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CareCube cardiology specializes in arrhythmia diagnosis and treatment. Call CareCube Cardiology  at 718-439-5111 for more information.

Home > Cardiology > Arrhythmia

Your heart does its job by beating at a normal rate. Your heart contractions are caused by electrical signals, but when these signals are impaired or misfire your heartbeat becomes irregular.

An irregular heartbeat, called an arrhythmia, can have irritating symptoms and cause a dangerous health condition which must be treated.


Different Arrhythmia Types

Arrhythmia causes your heart to slow down, speed up or beat sporadically.

Furthermore, an arrhythmia may not produce any symptoms. Sometimes patients with an arrhythmia don’t discover it until a doctor monitors their heartbeat.

Different arrhythmia types include:

Sinus Arrhythmia

Sinus arrhythmia refers to a heartbeat which is either too fast or too slow. There are two types of sinus arrhythmia: sinus tachycardia and sinus bradycardia.

Sinus tachycardia is when your heart is beating too fast. A normal heart rate should fall in the range of 60 to 100 beats per minute. In some cases, a fast heartbeat is normal and benign, such as when you’re stressed or exercising.

Sinus tachycardia can also be a symptom of a dangerous heart condition. Sometimes it could mean your heart is working too hard and could lead to heart failure or a heart attack. Your doctor may prescribe beta-blockers or calcium channel blockers to make your symptoms subside.

An interesting fact: due to hormones released by your brain, your heart rate increases when you see someone you love.

Sinus bradycardia occurs when your heart rate dips below 60 beats per minute. For some people, a slow heartbeat is normal and doesn’t present any danger. Professional athletes and children sometimes sinus bradycardia and do not suffer from any symptoms or health problems.

One form of bradycardia which is common and benign is respiratory sinus arrhythmia, in which your heart rate is reactive to your breathing. This condition is common in healthy children and adults.

In dangerous cases, a slow heart rate won’t provide enough nutrients and oxygen to your body. Sinus bradycardia could be the symptom of a dangerous underlying condition like heart disease, infection and sleep apnea.

Doctors can treat sinus bradycardia with an implanted pacemaker.

Premature Contractions

Sometimes your heart has two beats right next to each other, which is where the “skipped beat” feeling comes from.

Normally a premature contraction is nothing to worry about and could be a side effect of too much stress or caffeine.

On the other hand, a premature contraction could be the sign of a heart condition or could initiate an irregular heartbeat.


Heartbeat fibrillation is when your heart quivers, which may interfere with blood flow. According to the American Heart Association, heart fibrillation is the most common form of dangerous arrhythmia and can put your risk of stroke at 5 times above normal.

Heart fibrillation can also lead to other types of heart conditions such as heart failure and blood clots.

Location Specific Arrhythmia

An irregular heartbeat doesn’t always happen to the entire heart. In fact, many forms of fibrillation and premature contractions happen in only one chamber of the heart.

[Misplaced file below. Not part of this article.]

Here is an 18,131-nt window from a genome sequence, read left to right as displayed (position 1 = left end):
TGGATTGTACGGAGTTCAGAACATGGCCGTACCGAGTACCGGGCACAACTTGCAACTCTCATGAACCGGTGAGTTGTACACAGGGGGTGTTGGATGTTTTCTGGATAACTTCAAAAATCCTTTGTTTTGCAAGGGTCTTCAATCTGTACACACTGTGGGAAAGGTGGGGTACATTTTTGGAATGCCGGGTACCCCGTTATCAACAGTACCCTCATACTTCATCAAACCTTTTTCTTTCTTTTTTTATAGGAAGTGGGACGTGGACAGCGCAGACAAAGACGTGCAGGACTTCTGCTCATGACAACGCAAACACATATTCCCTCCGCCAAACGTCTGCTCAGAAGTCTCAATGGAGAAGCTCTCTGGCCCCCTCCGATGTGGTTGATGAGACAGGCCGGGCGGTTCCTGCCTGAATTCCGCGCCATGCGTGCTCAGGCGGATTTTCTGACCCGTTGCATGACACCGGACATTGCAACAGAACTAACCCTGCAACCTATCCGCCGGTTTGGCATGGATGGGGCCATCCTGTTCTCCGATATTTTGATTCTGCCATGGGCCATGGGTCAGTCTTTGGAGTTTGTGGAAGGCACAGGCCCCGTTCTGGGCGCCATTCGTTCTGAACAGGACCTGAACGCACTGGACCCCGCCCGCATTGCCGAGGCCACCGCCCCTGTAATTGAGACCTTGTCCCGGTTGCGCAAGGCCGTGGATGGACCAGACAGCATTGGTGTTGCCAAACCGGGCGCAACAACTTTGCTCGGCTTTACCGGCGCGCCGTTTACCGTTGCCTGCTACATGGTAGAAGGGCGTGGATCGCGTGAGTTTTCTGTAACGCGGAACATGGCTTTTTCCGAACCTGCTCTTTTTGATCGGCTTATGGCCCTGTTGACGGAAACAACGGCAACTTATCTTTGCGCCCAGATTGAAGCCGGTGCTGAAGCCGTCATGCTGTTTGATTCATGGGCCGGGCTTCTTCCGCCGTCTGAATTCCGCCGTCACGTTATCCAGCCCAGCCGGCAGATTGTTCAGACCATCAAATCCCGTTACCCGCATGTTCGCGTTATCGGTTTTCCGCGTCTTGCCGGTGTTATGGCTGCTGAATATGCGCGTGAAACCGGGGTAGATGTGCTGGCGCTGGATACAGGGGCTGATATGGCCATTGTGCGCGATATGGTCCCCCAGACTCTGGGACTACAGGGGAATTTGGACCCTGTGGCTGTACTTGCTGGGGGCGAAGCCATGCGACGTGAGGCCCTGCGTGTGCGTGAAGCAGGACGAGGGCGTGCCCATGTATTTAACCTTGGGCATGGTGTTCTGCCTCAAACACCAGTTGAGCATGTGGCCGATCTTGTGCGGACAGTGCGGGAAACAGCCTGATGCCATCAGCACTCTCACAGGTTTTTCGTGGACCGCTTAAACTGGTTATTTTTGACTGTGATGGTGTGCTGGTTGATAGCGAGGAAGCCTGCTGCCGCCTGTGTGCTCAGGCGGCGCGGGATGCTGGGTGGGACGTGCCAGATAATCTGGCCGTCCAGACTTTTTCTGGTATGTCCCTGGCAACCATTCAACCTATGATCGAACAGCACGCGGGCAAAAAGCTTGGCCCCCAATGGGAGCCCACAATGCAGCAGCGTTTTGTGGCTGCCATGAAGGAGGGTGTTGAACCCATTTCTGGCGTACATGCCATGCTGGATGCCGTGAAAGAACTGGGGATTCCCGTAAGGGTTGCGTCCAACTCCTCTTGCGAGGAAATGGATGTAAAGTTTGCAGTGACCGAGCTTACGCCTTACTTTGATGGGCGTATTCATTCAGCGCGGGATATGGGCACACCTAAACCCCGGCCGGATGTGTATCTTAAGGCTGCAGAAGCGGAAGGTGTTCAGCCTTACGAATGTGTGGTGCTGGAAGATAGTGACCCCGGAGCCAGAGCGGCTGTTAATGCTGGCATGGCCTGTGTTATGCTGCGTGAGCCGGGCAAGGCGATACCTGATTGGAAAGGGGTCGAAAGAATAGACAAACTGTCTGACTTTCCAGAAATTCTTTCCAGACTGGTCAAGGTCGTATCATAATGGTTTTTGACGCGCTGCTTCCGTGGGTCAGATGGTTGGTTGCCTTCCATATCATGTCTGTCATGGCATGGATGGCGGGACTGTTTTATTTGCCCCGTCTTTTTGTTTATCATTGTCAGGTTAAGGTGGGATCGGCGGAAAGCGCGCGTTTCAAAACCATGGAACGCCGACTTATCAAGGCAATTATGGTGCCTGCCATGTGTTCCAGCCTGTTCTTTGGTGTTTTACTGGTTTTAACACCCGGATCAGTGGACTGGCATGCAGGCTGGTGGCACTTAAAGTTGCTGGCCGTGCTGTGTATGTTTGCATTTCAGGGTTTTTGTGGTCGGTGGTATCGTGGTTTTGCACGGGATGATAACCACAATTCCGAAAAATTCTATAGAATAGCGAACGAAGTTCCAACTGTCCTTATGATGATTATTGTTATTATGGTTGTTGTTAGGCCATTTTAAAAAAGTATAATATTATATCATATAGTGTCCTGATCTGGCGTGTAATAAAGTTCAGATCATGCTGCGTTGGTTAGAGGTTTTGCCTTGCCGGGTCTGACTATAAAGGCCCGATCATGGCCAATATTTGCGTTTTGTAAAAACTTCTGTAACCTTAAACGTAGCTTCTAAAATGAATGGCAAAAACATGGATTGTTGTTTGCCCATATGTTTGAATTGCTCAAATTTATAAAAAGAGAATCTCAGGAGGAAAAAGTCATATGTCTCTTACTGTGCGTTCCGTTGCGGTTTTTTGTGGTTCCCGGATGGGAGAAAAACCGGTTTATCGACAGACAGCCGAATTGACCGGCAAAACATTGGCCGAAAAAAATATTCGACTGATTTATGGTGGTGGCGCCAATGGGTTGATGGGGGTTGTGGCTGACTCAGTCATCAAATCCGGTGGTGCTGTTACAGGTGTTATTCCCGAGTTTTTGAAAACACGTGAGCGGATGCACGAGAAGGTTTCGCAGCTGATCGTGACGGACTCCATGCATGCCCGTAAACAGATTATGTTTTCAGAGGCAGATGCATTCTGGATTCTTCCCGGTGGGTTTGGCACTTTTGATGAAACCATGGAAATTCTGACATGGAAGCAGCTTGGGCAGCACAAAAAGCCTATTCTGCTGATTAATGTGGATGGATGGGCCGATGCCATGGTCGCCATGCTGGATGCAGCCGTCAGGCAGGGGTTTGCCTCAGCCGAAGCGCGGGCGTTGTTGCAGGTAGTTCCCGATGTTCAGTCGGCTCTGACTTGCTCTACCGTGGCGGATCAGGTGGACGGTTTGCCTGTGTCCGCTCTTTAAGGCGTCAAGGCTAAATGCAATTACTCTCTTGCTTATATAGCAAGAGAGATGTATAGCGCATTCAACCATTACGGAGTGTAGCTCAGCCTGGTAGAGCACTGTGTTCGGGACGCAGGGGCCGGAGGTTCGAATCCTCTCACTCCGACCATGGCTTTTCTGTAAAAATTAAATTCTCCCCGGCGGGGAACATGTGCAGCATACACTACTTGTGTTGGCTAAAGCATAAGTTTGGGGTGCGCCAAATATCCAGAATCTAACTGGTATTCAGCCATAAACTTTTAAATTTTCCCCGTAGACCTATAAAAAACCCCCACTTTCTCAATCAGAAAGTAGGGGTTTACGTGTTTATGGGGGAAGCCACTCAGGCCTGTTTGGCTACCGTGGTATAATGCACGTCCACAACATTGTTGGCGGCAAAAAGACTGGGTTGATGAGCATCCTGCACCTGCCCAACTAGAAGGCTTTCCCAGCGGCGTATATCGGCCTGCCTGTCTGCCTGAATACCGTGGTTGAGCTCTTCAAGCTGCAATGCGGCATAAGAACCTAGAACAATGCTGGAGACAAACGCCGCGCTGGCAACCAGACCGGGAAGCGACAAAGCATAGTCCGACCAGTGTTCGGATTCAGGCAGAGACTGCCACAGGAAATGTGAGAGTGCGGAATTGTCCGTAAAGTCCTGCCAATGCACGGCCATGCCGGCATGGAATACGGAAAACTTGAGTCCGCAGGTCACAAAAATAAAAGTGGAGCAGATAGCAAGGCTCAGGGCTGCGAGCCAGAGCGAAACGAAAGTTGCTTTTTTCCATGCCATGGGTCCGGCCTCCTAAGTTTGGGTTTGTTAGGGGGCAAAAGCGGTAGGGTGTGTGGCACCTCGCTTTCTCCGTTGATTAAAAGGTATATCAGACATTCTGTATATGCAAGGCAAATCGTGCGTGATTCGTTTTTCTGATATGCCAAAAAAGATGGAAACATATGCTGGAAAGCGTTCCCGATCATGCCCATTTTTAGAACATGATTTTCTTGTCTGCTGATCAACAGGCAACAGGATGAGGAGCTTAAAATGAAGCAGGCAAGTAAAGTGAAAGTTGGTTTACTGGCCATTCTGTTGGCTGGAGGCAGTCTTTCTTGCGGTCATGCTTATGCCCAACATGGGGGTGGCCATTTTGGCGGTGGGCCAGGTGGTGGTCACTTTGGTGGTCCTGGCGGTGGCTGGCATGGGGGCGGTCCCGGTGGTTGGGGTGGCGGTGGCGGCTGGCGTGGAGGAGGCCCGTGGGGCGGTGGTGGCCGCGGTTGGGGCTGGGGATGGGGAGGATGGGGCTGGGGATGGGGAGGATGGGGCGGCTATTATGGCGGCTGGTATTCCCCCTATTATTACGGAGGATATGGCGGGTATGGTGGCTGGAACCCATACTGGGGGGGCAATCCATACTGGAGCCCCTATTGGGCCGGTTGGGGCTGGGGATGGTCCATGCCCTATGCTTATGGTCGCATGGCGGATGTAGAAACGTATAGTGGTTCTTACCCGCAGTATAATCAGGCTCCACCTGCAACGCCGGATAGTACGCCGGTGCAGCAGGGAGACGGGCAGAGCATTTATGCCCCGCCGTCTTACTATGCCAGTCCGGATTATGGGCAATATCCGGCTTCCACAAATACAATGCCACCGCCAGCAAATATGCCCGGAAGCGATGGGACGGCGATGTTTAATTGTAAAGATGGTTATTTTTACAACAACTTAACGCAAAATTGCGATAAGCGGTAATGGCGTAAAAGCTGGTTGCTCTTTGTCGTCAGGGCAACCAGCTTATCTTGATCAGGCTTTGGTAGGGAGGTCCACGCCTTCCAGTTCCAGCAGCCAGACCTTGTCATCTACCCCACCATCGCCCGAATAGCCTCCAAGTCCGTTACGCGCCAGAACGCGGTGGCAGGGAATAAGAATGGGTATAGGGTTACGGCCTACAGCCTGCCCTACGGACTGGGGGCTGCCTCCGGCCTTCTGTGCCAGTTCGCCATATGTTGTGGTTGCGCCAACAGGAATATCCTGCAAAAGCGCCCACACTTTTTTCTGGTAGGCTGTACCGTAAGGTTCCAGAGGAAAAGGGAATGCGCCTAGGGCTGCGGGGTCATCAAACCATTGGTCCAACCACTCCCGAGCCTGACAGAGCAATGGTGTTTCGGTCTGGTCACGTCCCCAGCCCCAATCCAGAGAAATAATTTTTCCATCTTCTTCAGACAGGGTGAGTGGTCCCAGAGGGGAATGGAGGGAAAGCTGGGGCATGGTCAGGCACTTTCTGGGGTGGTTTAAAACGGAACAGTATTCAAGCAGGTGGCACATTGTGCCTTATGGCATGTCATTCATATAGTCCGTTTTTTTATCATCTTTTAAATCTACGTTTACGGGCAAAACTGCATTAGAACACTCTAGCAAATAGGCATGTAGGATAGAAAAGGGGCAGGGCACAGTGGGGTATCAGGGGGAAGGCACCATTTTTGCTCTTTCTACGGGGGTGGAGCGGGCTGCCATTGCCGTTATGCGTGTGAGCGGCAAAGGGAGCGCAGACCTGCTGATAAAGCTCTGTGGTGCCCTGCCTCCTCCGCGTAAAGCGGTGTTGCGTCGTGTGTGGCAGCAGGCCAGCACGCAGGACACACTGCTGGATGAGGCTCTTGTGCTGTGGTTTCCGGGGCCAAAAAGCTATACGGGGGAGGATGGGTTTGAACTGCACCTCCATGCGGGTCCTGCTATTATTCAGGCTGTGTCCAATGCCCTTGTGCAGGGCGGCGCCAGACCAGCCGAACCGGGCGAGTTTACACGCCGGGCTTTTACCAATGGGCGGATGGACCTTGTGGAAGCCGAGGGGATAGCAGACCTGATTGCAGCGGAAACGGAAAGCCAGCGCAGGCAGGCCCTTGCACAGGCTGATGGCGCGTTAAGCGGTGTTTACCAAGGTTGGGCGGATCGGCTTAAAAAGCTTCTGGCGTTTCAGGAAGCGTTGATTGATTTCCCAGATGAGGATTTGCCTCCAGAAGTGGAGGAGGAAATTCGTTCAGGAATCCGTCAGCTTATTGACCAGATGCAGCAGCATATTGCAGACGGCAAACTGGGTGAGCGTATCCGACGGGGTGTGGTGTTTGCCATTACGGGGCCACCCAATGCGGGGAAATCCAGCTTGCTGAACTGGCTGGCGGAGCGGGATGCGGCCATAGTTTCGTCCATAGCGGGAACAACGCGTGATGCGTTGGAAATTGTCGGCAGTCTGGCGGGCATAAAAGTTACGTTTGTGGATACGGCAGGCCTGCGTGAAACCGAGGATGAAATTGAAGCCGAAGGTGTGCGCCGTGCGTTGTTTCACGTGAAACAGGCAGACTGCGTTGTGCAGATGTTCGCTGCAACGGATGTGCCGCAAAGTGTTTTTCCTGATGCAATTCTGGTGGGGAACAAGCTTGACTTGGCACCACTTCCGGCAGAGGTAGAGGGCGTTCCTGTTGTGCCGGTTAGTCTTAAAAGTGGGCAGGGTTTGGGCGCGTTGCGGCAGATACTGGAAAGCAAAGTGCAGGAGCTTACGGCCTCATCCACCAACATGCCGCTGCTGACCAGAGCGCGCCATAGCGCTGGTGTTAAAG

Your heart has four chambers. The two chambers located at the top of the heart, are called atriums, and the bottom two chambers are called ventricles. Having an arrhythmia specific to one or more chambers of the heart can have different effects on blood flow and the heart’s ability to pump blood.

    Arrhythmia Treatment and Diagnosis

    The only practical way to diagnose arrhythmia is with the help of a doctor.

    Not all arrhythmias show symptoms, but those which may present themselves are:

    • Sweating
    • Chest pain
    • Fluttering or skipping sensation in the heart
    • Fatigue
    • Fainting
    • Dizziness
    • Shortness of breath

    When it comes to diagnosing a heart arrhythmia, doctors have a few tools they use to monitor your heart rate.

    Electrocardiogram (EKG)

    This machine monitors your heart beat by sensing the electrical signals of your body. It uses a series of electrodes placed over your chest, arms, and legs and gives a quick and accurate reading of your heart rate.

    A portable version of an EKG, called a Holter Monitor, can regulate your heart for a few days and is a painless way to help diagnose an arrhythmia.


    This technique uses an ultrasound device to look at your heart and has the added benefit of visualizing each heart chamber.

    Cardiac Catheterization

    This is a process in which a doctor can inject dye into your heart to perform a chest x-ray.

    A doctor will insert a catheter into a blood vessel in your arm, leg or torso. It will make its way to your heart and dye will be injected.

    Once an arrhythmia is detected treatment can begin.


    A pacemaker is a device which is inserted into your body and sends small electrical signals to the heart. This ensures the heart is kept at a safe beat.

    Other devices achieve similar effects like an Implantable Cardioverter Defibrillator, which monitors your heart rate and sends an electrical shock if it senses an irregular heartbeat.


    Certain medications can help regulate your heart rate like beta blockers and calcium channel blockers.

    The best way to detect a heart arrhythmia is by having regular doctor checkups. If you’re worried about your heart, our medical professionals are happy to help.

    Give us a call or schedule an appoint online. We’re always accepting new patients.